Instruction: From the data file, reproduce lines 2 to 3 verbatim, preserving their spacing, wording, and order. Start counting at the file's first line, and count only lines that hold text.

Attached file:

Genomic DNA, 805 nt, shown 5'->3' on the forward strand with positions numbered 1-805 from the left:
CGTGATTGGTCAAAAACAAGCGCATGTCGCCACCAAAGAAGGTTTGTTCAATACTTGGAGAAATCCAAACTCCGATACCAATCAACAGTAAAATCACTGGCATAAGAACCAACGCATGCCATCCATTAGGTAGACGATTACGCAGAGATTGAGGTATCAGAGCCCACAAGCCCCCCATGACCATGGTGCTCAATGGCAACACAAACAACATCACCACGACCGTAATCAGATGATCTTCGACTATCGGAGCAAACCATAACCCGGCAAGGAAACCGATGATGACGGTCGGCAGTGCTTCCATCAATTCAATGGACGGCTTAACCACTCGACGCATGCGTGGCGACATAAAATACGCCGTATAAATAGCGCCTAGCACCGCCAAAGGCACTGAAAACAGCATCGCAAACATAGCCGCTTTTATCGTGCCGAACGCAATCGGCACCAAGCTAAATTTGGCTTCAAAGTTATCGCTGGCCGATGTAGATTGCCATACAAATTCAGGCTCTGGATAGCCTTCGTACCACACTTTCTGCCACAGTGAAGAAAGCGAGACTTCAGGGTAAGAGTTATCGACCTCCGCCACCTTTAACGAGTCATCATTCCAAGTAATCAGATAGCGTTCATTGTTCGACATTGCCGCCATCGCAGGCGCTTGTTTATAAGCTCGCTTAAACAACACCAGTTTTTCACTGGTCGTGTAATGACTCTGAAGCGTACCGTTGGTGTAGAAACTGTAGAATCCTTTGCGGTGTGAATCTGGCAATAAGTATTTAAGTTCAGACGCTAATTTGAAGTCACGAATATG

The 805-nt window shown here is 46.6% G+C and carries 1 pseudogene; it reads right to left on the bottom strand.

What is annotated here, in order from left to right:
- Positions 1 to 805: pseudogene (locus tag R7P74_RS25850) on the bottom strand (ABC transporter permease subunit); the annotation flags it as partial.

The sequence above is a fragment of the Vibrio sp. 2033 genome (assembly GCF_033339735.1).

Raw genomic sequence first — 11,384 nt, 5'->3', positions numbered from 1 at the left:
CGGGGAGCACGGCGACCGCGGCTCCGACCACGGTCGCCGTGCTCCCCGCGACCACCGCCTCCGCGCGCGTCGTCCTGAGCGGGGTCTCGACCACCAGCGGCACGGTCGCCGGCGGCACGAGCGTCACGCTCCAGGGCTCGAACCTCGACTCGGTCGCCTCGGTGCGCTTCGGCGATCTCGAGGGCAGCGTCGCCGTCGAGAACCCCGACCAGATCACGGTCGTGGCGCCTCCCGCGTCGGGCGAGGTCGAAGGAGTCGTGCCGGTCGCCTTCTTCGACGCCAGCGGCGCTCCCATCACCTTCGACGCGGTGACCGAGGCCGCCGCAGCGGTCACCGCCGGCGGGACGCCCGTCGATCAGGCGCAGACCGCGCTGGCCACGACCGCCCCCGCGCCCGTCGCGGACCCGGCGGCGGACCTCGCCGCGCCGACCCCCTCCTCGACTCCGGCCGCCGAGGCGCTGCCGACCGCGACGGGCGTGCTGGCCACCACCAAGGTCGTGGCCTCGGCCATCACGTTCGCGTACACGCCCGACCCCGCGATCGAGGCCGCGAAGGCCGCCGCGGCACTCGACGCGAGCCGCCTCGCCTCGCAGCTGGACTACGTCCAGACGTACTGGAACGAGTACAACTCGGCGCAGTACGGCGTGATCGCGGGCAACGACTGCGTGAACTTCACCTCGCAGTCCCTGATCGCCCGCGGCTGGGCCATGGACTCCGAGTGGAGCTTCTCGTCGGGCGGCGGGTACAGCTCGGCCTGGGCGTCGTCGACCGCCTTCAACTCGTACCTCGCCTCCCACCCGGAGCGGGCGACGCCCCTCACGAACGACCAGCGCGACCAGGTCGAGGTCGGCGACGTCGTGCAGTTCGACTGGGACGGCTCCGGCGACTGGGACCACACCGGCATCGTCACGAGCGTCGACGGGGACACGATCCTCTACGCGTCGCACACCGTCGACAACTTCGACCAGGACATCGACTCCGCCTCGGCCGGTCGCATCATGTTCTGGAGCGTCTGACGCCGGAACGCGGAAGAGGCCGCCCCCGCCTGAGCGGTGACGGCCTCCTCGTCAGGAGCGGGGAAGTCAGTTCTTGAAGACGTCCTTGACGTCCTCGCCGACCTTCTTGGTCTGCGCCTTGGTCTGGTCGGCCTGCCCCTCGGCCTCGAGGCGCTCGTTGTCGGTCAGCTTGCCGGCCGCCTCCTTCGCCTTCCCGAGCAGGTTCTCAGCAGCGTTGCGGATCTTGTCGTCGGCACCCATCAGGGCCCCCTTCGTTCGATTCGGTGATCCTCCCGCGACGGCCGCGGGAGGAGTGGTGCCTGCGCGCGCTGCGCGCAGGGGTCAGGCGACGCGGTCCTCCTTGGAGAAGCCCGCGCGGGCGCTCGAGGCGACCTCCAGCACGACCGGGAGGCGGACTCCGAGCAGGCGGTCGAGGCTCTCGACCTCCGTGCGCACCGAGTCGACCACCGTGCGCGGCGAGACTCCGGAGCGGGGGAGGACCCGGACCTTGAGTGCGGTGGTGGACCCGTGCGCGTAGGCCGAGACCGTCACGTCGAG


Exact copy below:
CGTGATTGGTCAAAAACAAGCGCATGTCGCCACCAAAGAAGGTTTGTTCAATACTTGGAGAAATCCAAACTCCGATACCAATCAACAGTAAAATCACTGGCATAAGAACCAACGCATGCCATCCATTAGGTAGACGATTACGCAGAGATTGAGGTATCAGAGCCCACAAGCCCCCCATGACCATGGTGCTCAATGGCAACACAAACAACATCACCACGACCGTAATCAGATGATCTTCGACTATCGGAGCAAACCATAACCCGGCAAGGAAACCGATGATGACGGTCGGCAGTGCTTCCATCAATTCAATGGACGGCTTAACCACTCGACGCATGCGTGGCGACATAAAATACGCCGTATAAATAGCGCCTAGCACCGCCAAAGGCACTGAAAACAGCATCGCAAACATAGCCGCTTTTATCGTGCCGAACGCAATCGGCACCAAGCTAAATTTGGCTTCAAAGTTATCGCTGGCCGATGTAGATTGCCATACAAATTCAGGCTCTGGATAGCCTTCGTACCACACTTTCTGCCACAGTGAAGAAAGCGAGACTTCAGGGTAAGAGTTATCGACCTCCGCCACCTTTAACGAGTCATCATTCCAAGTAATCAGATAGCGTTCATTGTTCGACATTGCCGCCATCGCAGGCGCTTGTTTATAAGCTCGCTTAAACAACACCAGTTTTTCACTGGTCGTGTAATGACTCTGAAGCGTACCGTTGGTGTAGAAACTGTAGAATCCTTTGCGGTGTGAATCTGGCAATAAGTATTTAAGTTCAGACGCTAATTTGAAGTCACGAATATG

The 805-nt window shown here is 46.6% G+C and carries 1 pseudogene; it reads right to left on the bottom strand.